Turmeric & Ginger Tea


When you give up or cut back on coffee, it can feel as though that rich and peaceful time in the morning becomes as watered down as you peppermint tea. There are some interesting and appropriate substitutes out there: green tea is a great option for crushing cancer and dandelion root tea can fill the dark and mysterious void while supporting the liver. The following recipe is another option, and is what I like to think of as a ‘breakfast cocktail’ as it requires a bit of bartending and I would pay someone to make it for me every single morning. PS -It works wonders if you feel a cold coming on.


Fresh ginger is known to help with nausea, and have anti-inflammatory effects on the body. Fresh turmeric is one of the best-known cancer fighting foods and a substance derived from it, called curcumin, is found in natural supplement form for people fighting cancer (or other inflammation-based diseases/disorders).

Both ginger and turmeric are rhizomes and they look similar, except ginger is beige-y yellow on the inside and turmeric is a vibrant orange. It will happily vibrantly orange-ify everything in your life including your fingers, your kitchen equipment and your countertops, while it happily lowers the inflammation in your life. A pretty good trade off in my books.

Turmeric is most commonly found dried, it adds the deep yellow-orange to curries and curry powder. Fresh turmeric is better in this recipe because it has a delicate floral taste that I find is lost in the drying process. Actually, if I’m being honest it tastes a bit like bananas, specifically the liquid banana antibiotics medicine that was common in the 80’s. Just a bit of tasty irony. You can sub in the dried turmeric if the fresh is too hard to find (use much less, ¼ tsp).


Moving along, so far we have a ginger and turmeric tea, but we have only just begun. While it simmers away, take a vegetable peeler and peel a few generous slices of zest off of an orange and a lemon. Make sure to get a bit of the bitter white pith too because this is where the most flavanoids live (plant antioxidants). Don’t worry, the bitterness will be balanced out by the orange’s juice, just like in nature.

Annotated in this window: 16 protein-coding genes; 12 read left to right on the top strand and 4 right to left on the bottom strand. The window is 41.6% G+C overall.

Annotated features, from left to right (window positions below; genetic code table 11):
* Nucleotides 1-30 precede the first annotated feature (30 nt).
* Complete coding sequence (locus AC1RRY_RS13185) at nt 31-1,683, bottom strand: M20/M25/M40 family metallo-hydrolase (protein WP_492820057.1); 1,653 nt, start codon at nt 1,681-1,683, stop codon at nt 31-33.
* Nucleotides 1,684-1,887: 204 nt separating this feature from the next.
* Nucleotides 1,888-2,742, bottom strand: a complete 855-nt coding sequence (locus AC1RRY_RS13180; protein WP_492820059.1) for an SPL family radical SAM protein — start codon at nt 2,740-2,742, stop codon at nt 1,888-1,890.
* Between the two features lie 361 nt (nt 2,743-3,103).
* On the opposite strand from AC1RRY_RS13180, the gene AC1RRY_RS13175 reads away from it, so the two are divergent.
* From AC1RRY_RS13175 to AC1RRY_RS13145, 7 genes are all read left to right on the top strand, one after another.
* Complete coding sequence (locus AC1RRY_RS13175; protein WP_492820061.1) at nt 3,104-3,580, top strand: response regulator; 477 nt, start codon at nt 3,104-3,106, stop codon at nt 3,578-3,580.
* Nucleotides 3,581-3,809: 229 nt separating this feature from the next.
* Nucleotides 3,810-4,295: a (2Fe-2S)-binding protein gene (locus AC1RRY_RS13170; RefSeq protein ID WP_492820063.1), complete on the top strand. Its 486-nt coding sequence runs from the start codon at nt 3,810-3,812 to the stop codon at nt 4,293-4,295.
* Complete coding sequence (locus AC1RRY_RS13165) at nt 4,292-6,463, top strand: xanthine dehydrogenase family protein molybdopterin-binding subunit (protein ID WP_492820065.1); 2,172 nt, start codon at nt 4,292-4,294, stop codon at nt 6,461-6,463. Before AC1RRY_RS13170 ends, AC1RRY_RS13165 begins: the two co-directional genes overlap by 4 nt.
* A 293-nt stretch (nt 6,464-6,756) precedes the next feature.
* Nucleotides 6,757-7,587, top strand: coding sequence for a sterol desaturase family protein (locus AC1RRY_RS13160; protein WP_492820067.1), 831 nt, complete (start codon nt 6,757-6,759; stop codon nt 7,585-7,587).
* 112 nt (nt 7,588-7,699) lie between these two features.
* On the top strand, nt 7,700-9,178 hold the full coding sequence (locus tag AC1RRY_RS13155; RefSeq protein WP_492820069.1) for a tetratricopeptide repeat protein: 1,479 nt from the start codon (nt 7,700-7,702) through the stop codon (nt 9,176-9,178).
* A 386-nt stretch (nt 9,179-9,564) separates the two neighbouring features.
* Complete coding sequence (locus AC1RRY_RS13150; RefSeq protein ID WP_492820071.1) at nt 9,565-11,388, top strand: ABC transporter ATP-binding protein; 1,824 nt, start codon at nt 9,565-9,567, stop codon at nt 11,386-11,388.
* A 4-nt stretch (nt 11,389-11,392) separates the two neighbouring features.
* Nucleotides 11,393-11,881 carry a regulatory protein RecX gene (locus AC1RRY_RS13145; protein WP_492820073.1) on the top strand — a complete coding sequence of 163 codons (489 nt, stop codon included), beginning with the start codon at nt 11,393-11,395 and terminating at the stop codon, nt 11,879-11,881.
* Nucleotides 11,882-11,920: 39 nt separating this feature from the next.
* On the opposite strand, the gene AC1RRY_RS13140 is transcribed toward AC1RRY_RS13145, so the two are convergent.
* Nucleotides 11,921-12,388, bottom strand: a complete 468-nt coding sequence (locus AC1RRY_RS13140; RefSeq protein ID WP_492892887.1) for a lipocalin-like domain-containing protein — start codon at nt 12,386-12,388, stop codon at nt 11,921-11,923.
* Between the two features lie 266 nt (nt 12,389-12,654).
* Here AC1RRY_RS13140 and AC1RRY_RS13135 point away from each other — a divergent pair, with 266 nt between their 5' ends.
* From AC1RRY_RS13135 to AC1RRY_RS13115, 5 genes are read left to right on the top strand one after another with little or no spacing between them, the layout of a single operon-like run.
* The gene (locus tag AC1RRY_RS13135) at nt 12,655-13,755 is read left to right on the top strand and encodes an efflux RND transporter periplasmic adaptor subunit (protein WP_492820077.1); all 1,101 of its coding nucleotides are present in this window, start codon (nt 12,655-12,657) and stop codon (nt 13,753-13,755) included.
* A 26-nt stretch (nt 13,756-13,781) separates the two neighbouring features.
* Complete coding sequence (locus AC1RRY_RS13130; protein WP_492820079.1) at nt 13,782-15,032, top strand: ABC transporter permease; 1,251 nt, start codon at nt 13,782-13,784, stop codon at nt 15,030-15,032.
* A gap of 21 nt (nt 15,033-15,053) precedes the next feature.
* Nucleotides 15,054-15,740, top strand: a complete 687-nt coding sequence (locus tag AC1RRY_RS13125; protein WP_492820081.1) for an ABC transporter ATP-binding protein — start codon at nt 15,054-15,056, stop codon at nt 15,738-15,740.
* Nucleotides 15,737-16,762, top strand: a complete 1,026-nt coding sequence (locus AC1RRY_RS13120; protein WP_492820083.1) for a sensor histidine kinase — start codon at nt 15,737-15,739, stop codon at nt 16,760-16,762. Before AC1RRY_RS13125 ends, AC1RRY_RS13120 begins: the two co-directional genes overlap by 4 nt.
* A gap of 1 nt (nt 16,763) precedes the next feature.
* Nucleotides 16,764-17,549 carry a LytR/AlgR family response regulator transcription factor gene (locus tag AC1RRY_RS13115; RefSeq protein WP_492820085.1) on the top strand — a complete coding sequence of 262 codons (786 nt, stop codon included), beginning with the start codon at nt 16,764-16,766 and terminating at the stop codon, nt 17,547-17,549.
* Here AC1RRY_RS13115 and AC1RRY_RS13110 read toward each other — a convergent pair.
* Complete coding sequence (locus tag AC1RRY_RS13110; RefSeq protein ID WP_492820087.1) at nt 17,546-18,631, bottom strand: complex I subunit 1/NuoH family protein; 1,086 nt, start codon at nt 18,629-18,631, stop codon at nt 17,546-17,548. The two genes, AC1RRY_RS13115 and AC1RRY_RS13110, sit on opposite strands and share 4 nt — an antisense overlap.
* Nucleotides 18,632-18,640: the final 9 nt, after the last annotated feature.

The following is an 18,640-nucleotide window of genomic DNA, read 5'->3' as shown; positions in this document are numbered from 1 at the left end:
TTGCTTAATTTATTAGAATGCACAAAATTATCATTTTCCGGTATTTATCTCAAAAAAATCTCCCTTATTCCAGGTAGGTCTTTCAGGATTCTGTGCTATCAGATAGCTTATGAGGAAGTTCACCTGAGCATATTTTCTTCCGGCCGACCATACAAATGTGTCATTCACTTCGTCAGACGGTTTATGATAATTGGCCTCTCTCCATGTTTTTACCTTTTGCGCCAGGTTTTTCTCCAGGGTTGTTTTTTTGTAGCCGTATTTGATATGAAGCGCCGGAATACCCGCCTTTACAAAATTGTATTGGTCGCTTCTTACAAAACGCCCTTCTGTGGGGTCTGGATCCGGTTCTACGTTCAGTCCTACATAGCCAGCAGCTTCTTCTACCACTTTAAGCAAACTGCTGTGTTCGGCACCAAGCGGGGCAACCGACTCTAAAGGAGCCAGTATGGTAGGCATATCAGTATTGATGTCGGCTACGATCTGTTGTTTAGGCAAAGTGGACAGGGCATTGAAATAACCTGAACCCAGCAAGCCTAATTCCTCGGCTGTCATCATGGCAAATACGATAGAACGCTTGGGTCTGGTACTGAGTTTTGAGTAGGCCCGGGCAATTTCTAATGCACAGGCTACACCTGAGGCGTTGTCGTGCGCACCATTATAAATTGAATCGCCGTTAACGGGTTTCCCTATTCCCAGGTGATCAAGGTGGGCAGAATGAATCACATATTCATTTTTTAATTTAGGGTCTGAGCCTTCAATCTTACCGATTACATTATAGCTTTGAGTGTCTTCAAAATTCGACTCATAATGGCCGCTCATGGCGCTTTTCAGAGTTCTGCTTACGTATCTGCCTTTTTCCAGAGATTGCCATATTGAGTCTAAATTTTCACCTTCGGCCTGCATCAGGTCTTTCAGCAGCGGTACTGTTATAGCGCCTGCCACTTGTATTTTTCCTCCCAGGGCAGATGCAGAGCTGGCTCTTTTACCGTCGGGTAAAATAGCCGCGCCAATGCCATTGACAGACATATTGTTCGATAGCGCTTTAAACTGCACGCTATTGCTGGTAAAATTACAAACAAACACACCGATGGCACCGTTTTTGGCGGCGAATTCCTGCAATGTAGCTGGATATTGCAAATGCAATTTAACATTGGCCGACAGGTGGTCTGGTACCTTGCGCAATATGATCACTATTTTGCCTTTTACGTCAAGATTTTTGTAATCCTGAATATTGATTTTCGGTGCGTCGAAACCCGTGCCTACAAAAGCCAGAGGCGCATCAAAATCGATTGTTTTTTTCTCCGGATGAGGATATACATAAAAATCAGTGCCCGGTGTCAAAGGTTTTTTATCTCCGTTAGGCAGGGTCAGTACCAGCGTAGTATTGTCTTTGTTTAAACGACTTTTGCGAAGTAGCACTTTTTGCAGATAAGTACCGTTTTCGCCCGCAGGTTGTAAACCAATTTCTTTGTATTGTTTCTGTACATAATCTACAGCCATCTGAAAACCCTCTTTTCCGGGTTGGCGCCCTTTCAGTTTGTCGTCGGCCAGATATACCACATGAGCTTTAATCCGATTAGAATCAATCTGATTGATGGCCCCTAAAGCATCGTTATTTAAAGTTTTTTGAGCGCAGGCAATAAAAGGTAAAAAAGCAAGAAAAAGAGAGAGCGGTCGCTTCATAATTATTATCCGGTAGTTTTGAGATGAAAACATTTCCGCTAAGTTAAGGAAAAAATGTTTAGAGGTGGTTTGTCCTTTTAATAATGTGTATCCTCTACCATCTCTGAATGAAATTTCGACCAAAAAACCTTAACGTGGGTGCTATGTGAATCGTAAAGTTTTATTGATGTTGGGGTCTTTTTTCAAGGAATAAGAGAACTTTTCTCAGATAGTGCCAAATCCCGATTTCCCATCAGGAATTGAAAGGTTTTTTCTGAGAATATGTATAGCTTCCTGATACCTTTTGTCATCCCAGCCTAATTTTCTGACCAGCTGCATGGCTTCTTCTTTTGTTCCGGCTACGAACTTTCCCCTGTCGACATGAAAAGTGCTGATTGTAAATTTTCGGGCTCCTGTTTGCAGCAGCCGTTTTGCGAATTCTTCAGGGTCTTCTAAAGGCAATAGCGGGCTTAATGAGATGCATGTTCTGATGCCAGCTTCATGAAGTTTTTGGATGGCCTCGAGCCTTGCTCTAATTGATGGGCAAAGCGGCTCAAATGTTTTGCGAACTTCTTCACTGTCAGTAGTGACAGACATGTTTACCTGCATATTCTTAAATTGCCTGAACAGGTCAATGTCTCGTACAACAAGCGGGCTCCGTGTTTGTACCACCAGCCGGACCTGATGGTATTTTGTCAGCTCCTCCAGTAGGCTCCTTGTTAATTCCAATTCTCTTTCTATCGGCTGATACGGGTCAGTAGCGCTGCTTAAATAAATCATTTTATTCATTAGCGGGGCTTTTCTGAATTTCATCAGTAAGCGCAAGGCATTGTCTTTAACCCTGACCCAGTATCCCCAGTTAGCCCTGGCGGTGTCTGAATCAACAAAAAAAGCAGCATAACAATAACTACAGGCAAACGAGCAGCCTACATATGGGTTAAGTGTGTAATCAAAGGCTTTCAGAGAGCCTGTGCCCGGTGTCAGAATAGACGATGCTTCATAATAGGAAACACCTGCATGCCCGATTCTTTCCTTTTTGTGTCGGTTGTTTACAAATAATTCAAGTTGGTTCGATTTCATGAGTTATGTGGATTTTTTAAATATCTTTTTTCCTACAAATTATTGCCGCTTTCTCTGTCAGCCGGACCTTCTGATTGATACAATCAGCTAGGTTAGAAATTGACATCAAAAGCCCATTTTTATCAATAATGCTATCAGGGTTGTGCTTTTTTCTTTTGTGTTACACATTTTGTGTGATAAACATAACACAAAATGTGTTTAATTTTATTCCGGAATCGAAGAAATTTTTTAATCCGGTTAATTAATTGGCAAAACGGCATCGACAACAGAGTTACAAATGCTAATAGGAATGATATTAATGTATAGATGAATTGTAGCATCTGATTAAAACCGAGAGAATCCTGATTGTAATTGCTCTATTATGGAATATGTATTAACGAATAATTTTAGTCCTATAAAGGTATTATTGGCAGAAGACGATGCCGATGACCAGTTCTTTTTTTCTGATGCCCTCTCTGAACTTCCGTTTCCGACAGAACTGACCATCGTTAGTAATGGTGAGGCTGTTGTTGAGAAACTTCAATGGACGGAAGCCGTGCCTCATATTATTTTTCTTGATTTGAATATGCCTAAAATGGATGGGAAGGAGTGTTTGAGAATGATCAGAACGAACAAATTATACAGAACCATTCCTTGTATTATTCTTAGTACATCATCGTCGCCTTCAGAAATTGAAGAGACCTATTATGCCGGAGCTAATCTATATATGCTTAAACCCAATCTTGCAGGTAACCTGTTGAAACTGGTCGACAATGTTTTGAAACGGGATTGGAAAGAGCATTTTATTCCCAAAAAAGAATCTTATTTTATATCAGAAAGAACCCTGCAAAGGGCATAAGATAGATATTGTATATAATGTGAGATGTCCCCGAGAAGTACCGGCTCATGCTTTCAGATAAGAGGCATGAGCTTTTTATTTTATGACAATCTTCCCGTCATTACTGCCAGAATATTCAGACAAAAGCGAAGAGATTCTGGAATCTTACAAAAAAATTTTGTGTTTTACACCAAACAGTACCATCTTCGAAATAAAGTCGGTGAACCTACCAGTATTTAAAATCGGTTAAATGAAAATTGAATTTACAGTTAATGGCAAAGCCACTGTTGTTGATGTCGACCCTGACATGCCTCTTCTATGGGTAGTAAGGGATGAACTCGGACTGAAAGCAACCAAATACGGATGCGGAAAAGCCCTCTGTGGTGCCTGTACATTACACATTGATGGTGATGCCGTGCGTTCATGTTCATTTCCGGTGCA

Juice half of the orange and half of the lemon together and pour them, including their pulp, into a heat-proof glass or mug. We want these juices to retain as much vitamin C as possible, so we are going to leave them raw. Once the ginger and turmeric have simmered for 5 minutes, add the zest peels, turn off the heat and let it sit for a couple more minutes. Then pour into your glass/mug of juice. Black pepper and fat help the turmeric to absorb right into your blood stream, so crack some black pepper right into your tea cup and stir some extra virgin coconut oil in for a bullet-proof breakfast cocktail.


If this tastes too spicy, cut back on the ginger. Add a little more orange juice if it’s all a bit too heady and intense (although, it is less intense than plain ginger tea). This is a cleansing, vitamin C-rich, mega-anti-inflammatory beast of a breakfast cocktail that also tastes comforting and has great body. It tastes nothing like coffee, although it distracts you from the fact that you are not drinking coffee, which is almost as good.


Turmeric & Ginger Tea
Prep time: 
Cook time: 
Total time: 
Serves: 2
  • 2 Tbsp Fresh Ginger, thinly sliced
  • 2 Tbsp Fresh Turmeric, thinly sliced
  • 1 Navel Orange, juiced and half of the zest
  • 1 Lemon, juiced and half of the zest
  • A couple of grinds of black pepper
  • 1 tsp Extra Virgin Coconut oil
  • 4 c Water
  1. Simmer the ginger and turmeric in the water for 5 minutes or so.
  2. Add the citrus zest and steep for another couple of minutes.
  3. Squeeze the juices and divide them between two heat-proof glasses or mugs.
  4. Pour the tea over top, crack some pepper on top and stir in the oil.
  5. (The prep -slicing, zesting, juice-squeezing, can all be done the night before to take the pressure off the morning).


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